Privacy laws in France are notably strict — a fine of around 30,000 euros or more could be slapped on any publication that chooses to break the rules. However, Thomas Roussineau, a specialist in privacy law, says the magazine may have published Middleton’s compromising photos because they knew they would yield a bigger profit.
“They will have a big revenue, and the amount of the sentence will not equal the revenue they will make, it will be a very small part of the revenue they will have from these pictures,” Roussineau told The Guardian.
Profitable or not, the legality of the photos is an undeniable issue.
“It is totally forbidden,” Roussineau said of Middleton’s topless photos. “The castle is not the street, it is in a private place, and they are intimate pictures.”
Closer‘s editor-in-chief, Laurence Pieau, stands by her decision to publish the scandalous photos. In an interview with Sky News, she described the photos as a “beautiful series” that were in no way degrading. She said the magazine had more intimate shot but opted not to publish them.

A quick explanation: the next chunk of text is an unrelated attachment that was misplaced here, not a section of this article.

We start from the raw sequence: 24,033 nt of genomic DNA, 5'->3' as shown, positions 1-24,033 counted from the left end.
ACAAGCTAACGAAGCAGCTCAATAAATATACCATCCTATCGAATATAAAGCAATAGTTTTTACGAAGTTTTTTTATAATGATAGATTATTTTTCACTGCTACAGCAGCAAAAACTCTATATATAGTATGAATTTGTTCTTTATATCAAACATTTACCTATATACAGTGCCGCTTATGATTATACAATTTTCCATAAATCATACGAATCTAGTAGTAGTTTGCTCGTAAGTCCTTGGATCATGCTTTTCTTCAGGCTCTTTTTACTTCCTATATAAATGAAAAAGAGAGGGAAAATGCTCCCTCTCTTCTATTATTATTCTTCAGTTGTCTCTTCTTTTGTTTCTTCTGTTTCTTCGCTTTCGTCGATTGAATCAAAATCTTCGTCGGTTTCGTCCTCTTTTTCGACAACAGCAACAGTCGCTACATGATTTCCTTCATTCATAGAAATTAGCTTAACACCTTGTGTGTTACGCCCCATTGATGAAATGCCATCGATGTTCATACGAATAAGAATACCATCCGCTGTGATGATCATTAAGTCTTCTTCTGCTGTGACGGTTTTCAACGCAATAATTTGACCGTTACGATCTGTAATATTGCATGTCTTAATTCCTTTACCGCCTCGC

“We were the only ones to have the information,” she said. “We knew that these pictures were exclusive and we were the only ones to have them. There wasn’t any pressure of any kind. We took the decision to publish a certain number of pictures.”
However, Hollywood wasn’t so keen on the Duchess of Cambridge’s topless photos plastered across the magazine’s cover.
Fashion Police host Kelly Osbourne took to her personal Twitter to slam the publication, writing, “I feel so sorry for #KateMiddleton it’s disgusting what that French mag did to her!”
CNN anchor Piers Morgan chimed in about backlash Closer faces in publishing the photos, tweeting: “Current percentage of ‘outraged, disgusted, deeply offended’ people currently scouring internet for Kate topless pix? I’d guess at 99.999%.”
What do you think of the Duchess’ topless photo scandal? Are you Team Kate or Team Closer? Sound off in the comments.
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See how the St. James Palace reacted to the scandal — below.